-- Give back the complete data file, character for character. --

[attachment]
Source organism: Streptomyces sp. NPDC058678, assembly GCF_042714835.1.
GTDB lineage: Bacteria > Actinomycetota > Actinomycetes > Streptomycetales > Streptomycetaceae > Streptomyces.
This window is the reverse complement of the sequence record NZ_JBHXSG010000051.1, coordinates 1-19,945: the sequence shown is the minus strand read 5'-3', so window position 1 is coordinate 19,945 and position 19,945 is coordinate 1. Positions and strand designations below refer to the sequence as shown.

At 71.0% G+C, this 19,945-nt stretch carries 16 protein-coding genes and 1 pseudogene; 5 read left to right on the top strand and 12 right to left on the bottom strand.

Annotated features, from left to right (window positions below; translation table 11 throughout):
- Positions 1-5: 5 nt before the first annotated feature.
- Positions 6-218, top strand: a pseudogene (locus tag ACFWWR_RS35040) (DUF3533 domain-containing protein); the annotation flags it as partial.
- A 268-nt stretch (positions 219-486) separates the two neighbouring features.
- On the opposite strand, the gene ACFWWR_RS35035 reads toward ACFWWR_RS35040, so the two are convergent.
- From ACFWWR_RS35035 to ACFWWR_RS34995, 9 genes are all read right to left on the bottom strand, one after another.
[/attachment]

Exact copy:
Source organism: Streptomyces sp. NPDC058678, assembly GCF_042714835.1.
GTDB lineage: Bacteria > Actinomycetota > Actinomycetes > Streptomycetales > Streptomycetaceae > Streptomyces.
This window is the reverse complement of the sequence record NZ_JBHXSG010000051.1, coordinates 1-19,945: the sequence shown is the minus strand read 5'-3', so window position 1 is coordinate 19,945 and position 19,945 is coordinate 1. Positions and strand designations below refer to the sequence as shown.

At 71.0% G+C, this 19,945-nt stretch carries 16 protein-coding genes and 1 pseudogene; 5 read left to right on the top strand and 12 right to left on the bottom strand.

Annotated features, from left to right (window positions below; translation table 11 throughout):
- Positions 1-5: 5 nt before the first annotated feature.
- Positions 6-218, top strand: a pseudogene (locus tag ACFWWR_RS35040) (DUF3533 domain-containing protein); the annotation flags it as partial.
- A 268-nt stretch (positions 219-486) separates the two neighbouring features.
- On the opposite strand, the gene ACFWWR_RS35035 reads toward ACFWWR_RS35040, so the two are convergent.
- From ACFWWR_RS35035 to ACFWWR_RS34995, 9 genes are all read right to left on the bottom strand, one after another.